Archive for the ‘psychology’ Category
Ever wonder why, on a round-trip, the leg home often feels shorter? A group of researchers found that’s only true in hindsight, as people look back on which leg felt shorter — the trouble is, when the paper first appeared, the title mistakenly stated the opposite was true.
One June 10, PLOS ONE published a paper entitled “The Return Trip Is Felt Longer Only Postdictively: A Psychophysiological Study of the Return Trip Effect”; 17 days later, it was republished under the correct title, “The Return Trip Is Felt Shorter Only Postdictively: A Psychophysiological Study of the Return Trip Effect.”
On July 15, the journal posted a correction notice explaining its mistake:
The original, headline-spawning conclusion was that the risk of divorce in a heterosexual marriage increases when the wife falls ill, but not the husband. The revised results — published again in the Journal of Health and Social Behavior, along with lengthy explanations from the authors and editors — are more nuanced: Gender only significantly correlates with divorce rate in the case of heart disease.
The authors’ note, from Iowa State’s Amelia Karraker and Kenzie Latham, at Indiana University-Purdue University Indianapolis, explains that the coding error led them to over-estimate how many marriages ended in divorce:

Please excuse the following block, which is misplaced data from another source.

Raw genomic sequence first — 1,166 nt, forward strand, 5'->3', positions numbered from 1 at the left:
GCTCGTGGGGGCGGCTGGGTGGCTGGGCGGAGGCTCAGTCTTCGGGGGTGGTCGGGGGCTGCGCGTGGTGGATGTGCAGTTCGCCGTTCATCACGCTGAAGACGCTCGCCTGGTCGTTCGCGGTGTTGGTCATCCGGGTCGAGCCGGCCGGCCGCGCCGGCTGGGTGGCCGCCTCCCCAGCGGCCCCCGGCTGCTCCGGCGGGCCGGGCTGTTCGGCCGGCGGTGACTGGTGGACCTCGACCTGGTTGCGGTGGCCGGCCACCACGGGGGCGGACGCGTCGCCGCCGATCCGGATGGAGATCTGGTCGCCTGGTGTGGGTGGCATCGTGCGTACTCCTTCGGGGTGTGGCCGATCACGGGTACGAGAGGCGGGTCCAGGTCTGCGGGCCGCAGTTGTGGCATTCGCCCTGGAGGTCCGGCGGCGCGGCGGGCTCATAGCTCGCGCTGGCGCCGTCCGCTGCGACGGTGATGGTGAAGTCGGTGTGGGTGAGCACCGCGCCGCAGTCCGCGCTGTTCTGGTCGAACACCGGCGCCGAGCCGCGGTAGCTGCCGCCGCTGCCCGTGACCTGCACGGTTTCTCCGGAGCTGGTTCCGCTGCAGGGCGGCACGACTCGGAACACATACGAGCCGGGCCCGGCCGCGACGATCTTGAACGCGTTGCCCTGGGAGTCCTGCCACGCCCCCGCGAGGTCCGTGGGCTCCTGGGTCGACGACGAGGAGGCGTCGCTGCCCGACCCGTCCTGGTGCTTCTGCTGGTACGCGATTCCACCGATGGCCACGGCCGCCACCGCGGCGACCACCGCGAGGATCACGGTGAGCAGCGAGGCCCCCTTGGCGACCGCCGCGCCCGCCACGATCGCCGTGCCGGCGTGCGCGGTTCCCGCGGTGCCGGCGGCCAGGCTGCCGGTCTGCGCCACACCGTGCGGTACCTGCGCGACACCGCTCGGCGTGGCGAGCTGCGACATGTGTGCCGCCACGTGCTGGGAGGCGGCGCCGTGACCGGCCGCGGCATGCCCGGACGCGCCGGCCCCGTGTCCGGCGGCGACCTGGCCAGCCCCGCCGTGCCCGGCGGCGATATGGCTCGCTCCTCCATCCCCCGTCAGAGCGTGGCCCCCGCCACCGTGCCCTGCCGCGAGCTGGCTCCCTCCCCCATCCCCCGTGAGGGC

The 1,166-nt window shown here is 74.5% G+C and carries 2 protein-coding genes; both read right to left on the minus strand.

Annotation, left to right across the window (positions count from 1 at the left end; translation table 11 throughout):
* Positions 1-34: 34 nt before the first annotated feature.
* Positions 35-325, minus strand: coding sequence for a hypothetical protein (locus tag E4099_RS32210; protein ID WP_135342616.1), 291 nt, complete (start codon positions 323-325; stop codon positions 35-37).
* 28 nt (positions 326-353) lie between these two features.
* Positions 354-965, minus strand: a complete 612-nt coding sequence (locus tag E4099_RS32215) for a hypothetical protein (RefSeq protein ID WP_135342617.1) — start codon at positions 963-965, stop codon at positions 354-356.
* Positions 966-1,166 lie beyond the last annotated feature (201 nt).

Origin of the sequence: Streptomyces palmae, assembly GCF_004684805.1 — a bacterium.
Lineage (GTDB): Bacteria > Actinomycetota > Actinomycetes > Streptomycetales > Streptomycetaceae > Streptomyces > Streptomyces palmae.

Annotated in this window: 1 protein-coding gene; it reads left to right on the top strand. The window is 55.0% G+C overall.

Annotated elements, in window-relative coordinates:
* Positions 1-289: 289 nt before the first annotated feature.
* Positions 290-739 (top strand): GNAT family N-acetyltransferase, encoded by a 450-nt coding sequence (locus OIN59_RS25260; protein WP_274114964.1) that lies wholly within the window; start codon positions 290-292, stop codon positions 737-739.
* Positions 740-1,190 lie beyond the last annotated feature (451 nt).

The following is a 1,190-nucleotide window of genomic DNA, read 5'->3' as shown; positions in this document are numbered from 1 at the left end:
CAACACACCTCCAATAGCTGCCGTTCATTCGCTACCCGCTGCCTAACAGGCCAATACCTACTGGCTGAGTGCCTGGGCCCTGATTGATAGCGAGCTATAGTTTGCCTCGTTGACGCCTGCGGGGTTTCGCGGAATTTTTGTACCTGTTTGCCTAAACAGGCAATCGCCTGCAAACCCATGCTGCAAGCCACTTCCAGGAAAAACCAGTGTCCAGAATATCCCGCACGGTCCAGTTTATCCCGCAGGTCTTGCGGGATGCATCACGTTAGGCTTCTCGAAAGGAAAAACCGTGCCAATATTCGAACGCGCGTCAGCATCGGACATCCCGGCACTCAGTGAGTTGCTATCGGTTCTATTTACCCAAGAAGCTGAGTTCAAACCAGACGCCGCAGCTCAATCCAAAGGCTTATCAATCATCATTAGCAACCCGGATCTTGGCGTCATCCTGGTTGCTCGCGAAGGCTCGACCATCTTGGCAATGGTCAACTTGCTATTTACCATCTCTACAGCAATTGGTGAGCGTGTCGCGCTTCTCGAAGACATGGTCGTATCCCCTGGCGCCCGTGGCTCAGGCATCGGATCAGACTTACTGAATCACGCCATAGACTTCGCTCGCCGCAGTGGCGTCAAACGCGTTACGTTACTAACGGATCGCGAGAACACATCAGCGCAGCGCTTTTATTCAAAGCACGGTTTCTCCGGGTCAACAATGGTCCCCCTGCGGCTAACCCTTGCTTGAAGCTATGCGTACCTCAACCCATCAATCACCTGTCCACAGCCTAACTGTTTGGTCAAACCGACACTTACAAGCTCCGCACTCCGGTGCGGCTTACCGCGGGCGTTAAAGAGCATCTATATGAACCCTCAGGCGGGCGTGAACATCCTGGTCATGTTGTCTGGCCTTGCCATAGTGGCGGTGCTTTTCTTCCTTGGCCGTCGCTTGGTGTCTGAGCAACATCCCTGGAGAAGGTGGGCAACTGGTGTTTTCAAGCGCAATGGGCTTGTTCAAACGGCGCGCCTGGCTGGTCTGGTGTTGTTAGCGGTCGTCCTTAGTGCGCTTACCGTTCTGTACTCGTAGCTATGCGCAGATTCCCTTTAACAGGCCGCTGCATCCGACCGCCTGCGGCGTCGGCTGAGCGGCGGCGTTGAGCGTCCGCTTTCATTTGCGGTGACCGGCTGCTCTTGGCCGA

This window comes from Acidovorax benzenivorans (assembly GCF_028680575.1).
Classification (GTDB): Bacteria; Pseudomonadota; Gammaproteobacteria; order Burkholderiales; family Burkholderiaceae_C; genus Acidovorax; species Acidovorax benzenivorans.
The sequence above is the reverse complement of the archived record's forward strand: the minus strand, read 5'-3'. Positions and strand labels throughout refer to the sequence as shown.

The “fraudulent” Social Cognition article found, according to its abstract, that the more positively you perceive yourself, the less you need to compare yourself to other people. Conversely, negative thoughts were linked to more comparison to others. As an article in the New York Times points out, where Stapel’s faulty studies often succeeded is in telling us what we want to believe about the world.
Here’s the retraction note for the article:
It may not be much of a surprise that narcissistic CEOs of pharmaceutical companies will make bold choices, such as adopting radically new technology. That idea remains true, despite a lengthy correction to a paper that supports it.
The paper, “CEO Narcissism, Audience Engagement, and Organizational Adoption of Technological Discontinuities,” in Administrative Science Quarterly, found support for the following hypothesis:
The original text is not online. The note in its place reads, in full:
This article has been retracted due to unintended publication.
The author of the editorial is psychologist Erik Hollnagel, based at the University of Southern Denmark, who left the journal after a decade. Interestingly, his own research includes studies of “When Things Go Wrong” (per the title of one of his book chapters), ranging from financial crises to the Fukushima disaster.
The error that led to this reaction seems tiny, in comparison. Hollnagel explains:
A graduate student at the University of Oregon in Eugene has admitted to faking data that appeared in four published papers in the field of visual working memory, according to the Office of Research Integrity.
Anderson told Retraction Watch that the misconduct stemmed from “an error in judgment”:
“To our horror”: Widely reported study suggesting divorce is more likely when wives fall ill gets axed